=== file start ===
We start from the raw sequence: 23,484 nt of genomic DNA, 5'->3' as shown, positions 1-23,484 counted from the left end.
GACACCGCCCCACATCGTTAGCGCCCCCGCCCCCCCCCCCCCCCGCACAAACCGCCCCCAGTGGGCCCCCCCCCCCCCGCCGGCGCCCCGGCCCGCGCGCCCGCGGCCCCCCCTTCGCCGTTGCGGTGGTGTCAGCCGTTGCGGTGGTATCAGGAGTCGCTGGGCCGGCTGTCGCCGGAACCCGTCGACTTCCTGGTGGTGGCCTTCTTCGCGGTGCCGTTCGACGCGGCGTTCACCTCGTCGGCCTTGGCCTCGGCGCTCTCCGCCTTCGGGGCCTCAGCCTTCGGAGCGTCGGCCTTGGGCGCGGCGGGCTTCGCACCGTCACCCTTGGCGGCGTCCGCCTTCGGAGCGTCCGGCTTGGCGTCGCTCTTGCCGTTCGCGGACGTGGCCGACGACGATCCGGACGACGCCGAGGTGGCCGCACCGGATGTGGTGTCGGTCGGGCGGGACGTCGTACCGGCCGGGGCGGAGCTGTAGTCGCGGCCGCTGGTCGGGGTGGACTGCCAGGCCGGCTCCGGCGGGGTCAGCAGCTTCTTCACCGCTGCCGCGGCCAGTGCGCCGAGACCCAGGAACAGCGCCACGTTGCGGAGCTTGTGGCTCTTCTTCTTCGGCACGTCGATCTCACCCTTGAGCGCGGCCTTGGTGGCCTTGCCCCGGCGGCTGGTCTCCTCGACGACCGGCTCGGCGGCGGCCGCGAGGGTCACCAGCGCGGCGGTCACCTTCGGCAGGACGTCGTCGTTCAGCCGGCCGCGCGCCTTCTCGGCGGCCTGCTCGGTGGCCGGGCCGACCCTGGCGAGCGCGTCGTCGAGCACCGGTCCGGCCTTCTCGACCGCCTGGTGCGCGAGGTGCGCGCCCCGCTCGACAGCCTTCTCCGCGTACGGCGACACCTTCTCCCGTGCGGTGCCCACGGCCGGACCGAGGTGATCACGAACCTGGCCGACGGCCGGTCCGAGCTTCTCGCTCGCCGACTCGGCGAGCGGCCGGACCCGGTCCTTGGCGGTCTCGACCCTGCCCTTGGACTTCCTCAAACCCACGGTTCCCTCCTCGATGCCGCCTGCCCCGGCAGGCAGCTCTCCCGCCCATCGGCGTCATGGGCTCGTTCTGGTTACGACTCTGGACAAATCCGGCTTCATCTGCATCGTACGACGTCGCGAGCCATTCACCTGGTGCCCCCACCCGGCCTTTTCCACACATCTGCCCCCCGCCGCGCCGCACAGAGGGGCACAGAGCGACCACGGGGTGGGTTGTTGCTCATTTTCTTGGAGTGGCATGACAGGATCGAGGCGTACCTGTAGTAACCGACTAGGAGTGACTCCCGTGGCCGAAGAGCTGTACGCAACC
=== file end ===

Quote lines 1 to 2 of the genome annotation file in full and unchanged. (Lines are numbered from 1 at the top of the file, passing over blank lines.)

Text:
We start from the raw sequence: 23,484 nt of genomic DNA, 5'->3' as shown, positions 1-23,484 counted from the left end.
GACACCGCCCCACATCGTTAGCGCCCCCGCCCCCCCCCCCCCCCGCACAAACCGCCCCCAGTGGGCCCCCCCCCCCCCGCCGGCGCCCCGGCCCGCGCGCCCGCGGCCCCCCCTTCGCCGTTGCGGTGGTGTCAGCCGTTGCGGTGGTATCAGGAGTCGCTGGGCCGGCTGTCGCCGGAACCCGTCGACTTCCTGGTGGTGGCCTTCTTCGCGGTGCCGTTCGACGCGGCGTTCACCTCGTCGGCCTTGGCCTCGGCGCTCTCCGCCTTCGGGGCCTCAGCCTTCGGAGCGTCGGCCTTGGGCGCGGCGGGCTTCGCACCGTCACCCTTGGCGGCGTCCGCCTTCGGAGCGTCCGGCTTGGCGTCGCTCTTGCCGTTCGCGGACGTGGCCGACGACGATCCGGACGACGCCGAGGTGGCCGCACCGGATGTGGTGTCGGTCGGGCGGGACGTCGTACCGGCCGGGGCGGAGCTGTAGTCGCGGCCGCTGGTCGGGGTGGACTGCCAGGCCGGCTCCGGCGGGGTCAGCAGCTTCTTCACCGCTGCCGCGGCCAGTGCGCCGAGACCCAGGAACAGCGCCACGTTGCGGAGCTTGTGGCTCTTCTTCTTCGGCACGTCGATCTCACCCTTGAGCGCGGCCTTGGTGGCCTTGCCCCGGCGGCTGGTCTCCTCGACGACCGGCTCGGCGGCGGCCGCGAGGGTCACCAGCGCGGCGGTCACCTTCGGCAGGACGTCGTCGTTCAGCCGGCCGCGCGCCTTCTCGGCGGCCTGCTCGGTGGCCGGGCCGACCCTGGCGAGCGCGTCGTCGAGCACCGGTCCGGCCTTCTCGACCGCCTGGTGCGCGAGGTGCGCGCCCCGCTCGACAGCCTTCTCCGCGTACGGCGACACCTTCTCCCGTGCGGTGCCCACGGCCGGACCGAGGTGATCACGAACCTGGCCGACGGCCGGTCCGAGCTTCTCGCTCGCCGACTCGGCGAGCGGCCGGACCCGGTCCTTGGCGGTCTCGACCCTGCCCTTGGACTTCCTCAAACCCACGGTTCCCTCCTCGATGCCGCCTGCCCCGGCAGGCAGCTCTCCCGCCCATCGGCGTCATGGGCTCGTTCTGGTTACGACTCTGGACAAATCCGGCTTCATCTGCATCGTACGACGTCGCGAGCCATTCACCTGGTGCCCCCACCCGGCCTTTTCCACACATCTGCCCCCCGCCGCGCCGCACAGAGGGGCACAGAGCGACCACGGGGTGGGTTGTTGCTCATTTTCTTGGAGTGGCATGACAGGATCGAGGCGTACCTGTAGTAACCGACTAGGAGTGACTCCCGTGGCCGAAGAGCTGTACGCAACC